Thinking inside the cube

rachel audige
4 min readMay 19, 2024


© rachel audige

The colourful 3D puzzle that was created by Hungarian sculptor and professor of architecture, Ernő Rubik, on May 19, 1974, and that has adorned most desks or bedside tables (and frustrated most of us in our past lives!) turns 50 today. #rubikscubeturns50 #happy50thbirthdayrubikscube

As the catch cry of the creative method I use is ‘think inside the box’ I found myself musing on the parallels between this captivating little cube and the creative method I have learnt and applied for nearly 20 years.

I see three:


The first is in the catch cry itself: Unsurprisingly, with the Rubik’s cube, the solution lies inside the cube; you don’t need anything but the cube to solve the problem.

Likewise, I passionately believe that creativity loves constraints and, from my experience, a valuable and counter-intuitive solution is often hiding in plain sight. Being told to “think outside the box” (especially when it gives you no limits) doesn’t help you solve the problem any more than it helps you to be efficient at coming up with good ideas. Indeed, it seems that when people are told to think outside the box they are actually being hindered in their creative efforts; it relies too much on our imagination. A blank piece of paper is confronting. If, however, we impose an artificial constraint on our thinking and think not outside but inside the box, we are more likely to come up with feasible and resourceful solutions.


Secondly, ask most speed-cubers how they solve the puzzle and they will tell you that they have learnt a pattern; there are “tricks” or templates to it.

Similarly, once you are focused on what’s inside the box and are looking at how you can see it differently, I have learnt that there are patterns to the most creative ideas that can be copied (ask any musician, or biomimicrist — who harnesses the best patterns in human nature- and they will say as much!).

The method TRIZ (the Russian acronym for the Theory of Inventive Problem Solving) created by a Soviet engineer, inventor and writer, Genrich Altshuller, back in the 1940s, is a neat example. Altshuller is said to have screened over 200,000 patents searching for general rules that might lead to new, inventive patentable ideas. What he realised was that the same sets of rules have been applied over and over to solve all kinds of inventive problems. He listed 40 templates, called ‘Inventive Principles’, considered as the foundation of TRIZ.

During the 1970s, one of Altshuller’s students, Ginadi Filkovsky, immigrated to Israel and joined the Open University in Tel Aviv. Two Ph.D. students, Jacob Goldenberg and Roni Horowitz, joined Filkovsky and worked to develop and simplify the TRIZ methodology. Their work formed the basis of a method and a company formed in the 1990s called Systematic Inventive Thinking (AKA SIT). For SIT, just 5 patterns cover over 75% of the most creative ideas and these can be reverse engineered into thinking tools that increase your creative output.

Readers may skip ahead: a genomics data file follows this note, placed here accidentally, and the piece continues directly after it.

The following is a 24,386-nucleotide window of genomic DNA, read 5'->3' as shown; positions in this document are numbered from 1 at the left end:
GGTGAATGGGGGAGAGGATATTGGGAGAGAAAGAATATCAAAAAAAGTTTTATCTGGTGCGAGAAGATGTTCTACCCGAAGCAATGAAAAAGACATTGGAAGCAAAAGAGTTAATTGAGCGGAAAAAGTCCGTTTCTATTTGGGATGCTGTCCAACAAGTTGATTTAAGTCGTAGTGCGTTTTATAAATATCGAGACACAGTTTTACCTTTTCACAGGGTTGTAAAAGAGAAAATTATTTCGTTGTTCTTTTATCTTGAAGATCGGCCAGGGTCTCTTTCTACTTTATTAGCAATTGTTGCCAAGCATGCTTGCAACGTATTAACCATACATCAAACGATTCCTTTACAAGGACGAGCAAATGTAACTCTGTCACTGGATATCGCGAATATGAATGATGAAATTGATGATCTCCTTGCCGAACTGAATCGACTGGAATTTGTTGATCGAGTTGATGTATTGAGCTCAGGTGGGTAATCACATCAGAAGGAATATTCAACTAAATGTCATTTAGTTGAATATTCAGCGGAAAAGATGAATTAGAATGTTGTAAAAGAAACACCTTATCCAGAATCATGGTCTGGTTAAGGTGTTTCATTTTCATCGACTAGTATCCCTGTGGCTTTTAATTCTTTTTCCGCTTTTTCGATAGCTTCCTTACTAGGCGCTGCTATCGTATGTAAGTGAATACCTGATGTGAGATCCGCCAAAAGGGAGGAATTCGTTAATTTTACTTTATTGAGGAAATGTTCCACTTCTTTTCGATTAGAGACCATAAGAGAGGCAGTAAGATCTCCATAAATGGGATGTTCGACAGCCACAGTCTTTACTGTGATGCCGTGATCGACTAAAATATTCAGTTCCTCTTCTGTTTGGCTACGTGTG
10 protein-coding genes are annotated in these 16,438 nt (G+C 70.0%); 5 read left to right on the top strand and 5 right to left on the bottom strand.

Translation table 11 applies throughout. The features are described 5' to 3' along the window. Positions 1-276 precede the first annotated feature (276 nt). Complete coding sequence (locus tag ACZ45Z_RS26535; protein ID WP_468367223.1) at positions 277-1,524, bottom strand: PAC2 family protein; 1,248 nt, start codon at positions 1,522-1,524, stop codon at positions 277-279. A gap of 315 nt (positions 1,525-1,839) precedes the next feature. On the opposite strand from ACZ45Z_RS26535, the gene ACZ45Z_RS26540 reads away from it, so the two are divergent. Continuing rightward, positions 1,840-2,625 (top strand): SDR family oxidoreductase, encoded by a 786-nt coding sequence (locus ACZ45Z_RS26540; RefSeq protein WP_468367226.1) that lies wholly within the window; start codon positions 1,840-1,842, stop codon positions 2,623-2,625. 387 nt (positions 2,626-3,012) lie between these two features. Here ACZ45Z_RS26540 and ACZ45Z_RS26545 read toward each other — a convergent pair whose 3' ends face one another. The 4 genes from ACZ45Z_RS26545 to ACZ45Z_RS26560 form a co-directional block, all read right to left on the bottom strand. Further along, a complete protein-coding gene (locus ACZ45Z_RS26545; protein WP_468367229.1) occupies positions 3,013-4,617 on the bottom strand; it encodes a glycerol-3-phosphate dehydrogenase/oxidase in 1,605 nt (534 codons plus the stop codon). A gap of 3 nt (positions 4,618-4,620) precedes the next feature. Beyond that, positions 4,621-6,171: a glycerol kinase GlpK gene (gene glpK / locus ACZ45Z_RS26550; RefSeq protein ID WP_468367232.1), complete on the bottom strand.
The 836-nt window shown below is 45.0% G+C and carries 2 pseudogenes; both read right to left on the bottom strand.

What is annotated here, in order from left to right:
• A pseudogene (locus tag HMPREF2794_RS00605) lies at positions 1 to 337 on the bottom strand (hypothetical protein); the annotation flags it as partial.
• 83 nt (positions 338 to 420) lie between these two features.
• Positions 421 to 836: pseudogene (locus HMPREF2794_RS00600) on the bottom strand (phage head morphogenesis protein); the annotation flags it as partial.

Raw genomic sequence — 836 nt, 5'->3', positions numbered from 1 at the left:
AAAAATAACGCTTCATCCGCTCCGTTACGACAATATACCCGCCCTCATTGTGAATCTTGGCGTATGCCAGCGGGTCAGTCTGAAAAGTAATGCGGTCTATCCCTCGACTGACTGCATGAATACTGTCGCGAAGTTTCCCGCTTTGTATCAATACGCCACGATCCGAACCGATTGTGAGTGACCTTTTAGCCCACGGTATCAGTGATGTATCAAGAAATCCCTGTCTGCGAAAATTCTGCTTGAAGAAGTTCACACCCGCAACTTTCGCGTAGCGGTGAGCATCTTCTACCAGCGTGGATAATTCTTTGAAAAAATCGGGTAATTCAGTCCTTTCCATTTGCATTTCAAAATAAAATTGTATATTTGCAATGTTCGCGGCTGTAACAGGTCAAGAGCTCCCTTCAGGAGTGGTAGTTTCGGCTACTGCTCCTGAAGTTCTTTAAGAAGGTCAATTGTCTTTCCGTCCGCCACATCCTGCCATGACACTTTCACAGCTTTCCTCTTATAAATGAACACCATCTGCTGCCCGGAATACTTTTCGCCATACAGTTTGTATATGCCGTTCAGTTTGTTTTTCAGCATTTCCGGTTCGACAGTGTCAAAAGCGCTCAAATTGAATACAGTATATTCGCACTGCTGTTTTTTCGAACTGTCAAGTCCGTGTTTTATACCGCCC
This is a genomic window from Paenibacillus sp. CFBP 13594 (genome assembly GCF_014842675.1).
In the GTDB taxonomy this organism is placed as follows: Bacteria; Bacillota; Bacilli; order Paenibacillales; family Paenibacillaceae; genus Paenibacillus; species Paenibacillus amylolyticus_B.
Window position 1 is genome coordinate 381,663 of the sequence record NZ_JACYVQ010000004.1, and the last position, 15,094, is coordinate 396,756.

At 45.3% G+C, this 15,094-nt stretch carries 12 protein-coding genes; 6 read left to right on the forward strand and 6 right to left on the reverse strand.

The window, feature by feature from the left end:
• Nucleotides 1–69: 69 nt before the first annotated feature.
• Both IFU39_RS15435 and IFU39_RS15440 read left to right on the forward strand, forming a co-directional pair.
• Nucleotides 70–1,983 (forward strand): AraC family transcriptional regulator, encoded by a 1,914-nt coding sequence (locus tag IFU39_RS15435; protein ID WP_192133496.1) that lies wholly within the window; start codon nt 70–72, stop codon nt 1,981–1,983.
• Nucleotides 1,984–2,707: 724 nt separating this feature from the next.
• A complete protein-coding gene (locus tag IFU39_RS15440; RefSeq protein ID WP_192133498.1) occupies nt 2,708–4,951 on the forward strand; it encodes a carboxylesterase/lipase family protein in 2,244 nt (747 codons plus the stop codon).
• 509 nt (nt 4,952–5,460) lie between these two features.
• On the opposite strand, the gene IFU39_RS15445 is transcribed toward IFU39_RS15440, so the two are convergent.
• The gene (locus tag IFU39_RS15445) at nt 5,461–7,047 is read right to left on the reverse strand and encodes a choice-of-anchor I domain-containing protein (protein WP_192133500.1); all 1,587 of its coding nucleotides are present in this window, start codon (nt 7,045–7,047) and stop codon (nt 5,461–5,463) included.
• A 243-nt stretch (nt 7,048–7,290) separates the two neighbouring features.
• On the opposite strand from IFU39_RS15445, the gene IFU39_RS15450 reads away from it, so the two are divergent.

The third parallel builds nicely on this. Ernő Rubik said:

“Problem solving is a very basic activity of the human mind and if a problem is complex you need to divide the problem into smaller elements.”

Breaking things down into smaller parts is key to solving the cube (see the example pictured below). In my experience, it also helps us to be more effective innovators.


In SIT, we have observed that one of the major obstacles to innovation is our cognitive bias and specifically our cognitive fixedness. We have a tendency to lock things into structures, functions and relationships. To overcome this, the creative process begins by defining the ‘box’ we will focus on and detailing the resources we have at our disposal within it. We don’t think ‘what if?’ but rather ‘what have I got?”. We can then apply one of the pattern-based tools of SIT work by taking a product, concept, situation, service or process and breaking it into components, steps or attributes.

I’m passionate about methods and where they are blunt or sharp. Get in touch if you’d like to explore more or share your experience.

In the meantime: HAPPY BIRTHDAY To RUBIK’s CUBE! (and be sure to think inside the cube!).

Rachel is a facilitator, trainer and advisor in innovation and strategy. She is passionate about what gets in the way of more creative thinking and published ‘UNBLINKERED: The quirky biases that get in the way of creative thinking…and how to bust them’.



rachel audige

Unearthing resourceful ideas hiding in plain sight. I am a Franco-Australian facilitator, trainer and writer on innovation and creative marketing & strategy.